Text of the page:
The Diary

Cod Almighty | Diary

If you can't get two weeks in the Caribbean, Grimsby is better than nothing

23 October 2020

Football is not a TV show. We all know that. If it was, Tuesday night against Harrogate would have been Some Mothers do ‘Ave ‘Em, with James McKeown as Frank Spencer and the punchline "ooh Betty’s".

Football is played live to be watched live, with all of the social and community benefits attached. Of course, as the game has evolved (got greedier) so has the amount of football on 'normal' pay television. This week alone has 56 games from Monday to Friday, taking in first and second division and those all-important European games.

This is then increased to 80 if you include the 24 games played at division three and four level which were not on actual TV but, with the right connection, you can still watch on an actual TV.

IFollow streaming has been ongoing for three seasons now, and this year has seen the largest exploitation of the service that allows football league clubs to stream their games. Normally this practice would jeopardize the crowds at actual games but as the attendances are officially zero, it seems, unlike Kyle Bennett the other night, a sensible substitution.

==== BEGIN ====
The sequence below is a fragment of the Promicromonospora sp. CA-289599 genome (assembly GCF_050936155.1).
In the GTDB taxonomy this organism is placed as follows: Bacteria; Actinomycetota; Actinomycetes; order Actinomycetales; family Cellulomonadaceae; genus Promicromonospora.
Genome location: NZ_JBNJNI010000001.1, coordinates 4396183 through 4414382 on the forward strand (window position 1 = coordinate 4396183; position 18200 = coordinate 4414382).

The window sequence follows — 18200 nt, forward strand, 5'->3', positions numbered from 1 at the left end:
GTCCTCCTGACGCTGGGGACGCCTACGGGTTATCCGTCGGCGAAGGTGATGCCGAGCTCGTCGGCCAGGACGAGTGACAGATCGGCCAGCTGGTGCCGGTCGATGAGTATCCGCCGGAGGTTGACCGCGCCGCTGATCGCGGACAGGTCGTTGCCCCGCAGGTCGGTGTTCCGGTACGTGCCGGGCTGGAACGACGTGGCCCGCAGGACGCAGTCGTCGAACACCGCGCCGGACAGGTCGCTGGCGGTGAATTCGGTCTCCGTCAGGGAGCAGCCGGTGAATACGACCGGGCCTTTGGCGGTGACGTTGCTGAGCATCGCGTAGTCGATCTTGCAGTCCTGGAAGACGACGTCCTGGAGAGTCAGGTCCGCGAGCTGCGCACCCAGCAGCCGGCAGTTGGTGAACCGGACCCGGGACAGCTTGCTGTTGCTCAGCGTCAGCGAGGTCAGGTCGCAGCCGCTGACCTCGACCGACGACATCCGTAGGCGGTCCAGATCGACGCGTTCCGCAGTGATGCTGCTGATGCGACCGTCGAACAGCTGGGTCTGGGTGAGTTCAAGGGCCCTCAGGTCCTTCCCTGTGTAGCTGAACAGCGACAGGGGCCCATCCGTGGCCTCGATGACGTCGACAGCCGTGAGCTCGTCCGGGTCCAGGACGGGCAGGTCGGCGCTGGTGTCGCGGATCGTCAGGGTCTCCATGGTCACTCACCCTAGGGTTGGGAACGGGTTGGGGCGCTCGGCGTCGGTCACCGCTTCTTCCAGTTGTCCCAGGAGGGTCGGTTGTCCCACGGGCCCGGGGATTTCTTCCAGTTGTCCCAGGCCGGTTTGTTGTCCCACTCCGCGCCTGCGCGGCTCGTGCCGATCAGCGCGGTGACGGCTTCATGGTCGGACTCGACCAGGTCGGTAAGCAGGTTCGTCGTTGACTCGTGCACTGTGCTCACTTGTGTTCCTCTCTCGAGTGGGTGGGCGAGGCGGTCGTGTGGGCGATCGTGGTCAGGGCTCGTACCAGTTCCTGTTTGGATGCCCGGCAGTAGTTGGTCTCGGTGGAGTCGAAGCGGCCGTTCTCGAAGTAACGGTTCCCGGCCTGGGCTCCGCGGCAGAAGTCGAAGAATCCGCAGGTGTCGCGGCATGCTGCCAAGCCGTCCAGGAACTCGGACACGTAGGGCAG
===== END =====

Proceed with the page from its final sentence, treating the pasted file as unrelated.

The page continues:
Thunderdiary has always been sceptical of football on TV. Having grown up with a videotape paused and ready to record 90 seconds of black and white magic at around 12.42pm every Sunday, I'm happy for goal highlights. However, in the covid-enforced absence of the real thing, I'm happy with the product.

Sure, only one camera is frustrating but replays are welcome and the stats are interesting at half and full time. As has already been discussed on these pages, commentary provided by the BBC on a home game is fascinating because JT is on the other side of the ground and sees things we can't (and vice versa).

I've enjoyed away commentaries to see what they say about us; the Cheltenham people were particularly ebullient about our front three.

The most important facet of iFollow is the money. Town get £8.60 for every home pass and every away fan virtually attending BP up to 500. This means they received at least £8,700 on Tuesday night. Chuck in 150 Harrogate subscribers and thats’s £10k. That's the equivalent of selling maybe 650 tickets on a matchday, not far off the home numbers during the Jolley reign.

Extrapolate across twenty-three home games and that's a healthy £230k, with Town hitting the 500 away passes for visits from the likes of Bradford and Bolton.

Away games have seen us average just shy of 1,000 per game, so let's say 500 per game as per the rules. That's £4,300 extra revenue which would be knocking on for £100k over a season. £350k over the next seven months would come in very handy, with fans hopefully being let in before the season ends.

Of course, those numbers will depend on how well Town do. If we're successful, we will earn more cash so it's important to get back to winning ways tomorrow against Carlisle.

Holloway is sure to change things again, with Rose, Williams and Windsor all likely starters. For me we need to play the same team as often as possible; familiarity breeds a style of play, systems and confidence in what each player is doing. We have the germs of a great team, we now need, on TV at present, to be able to see it.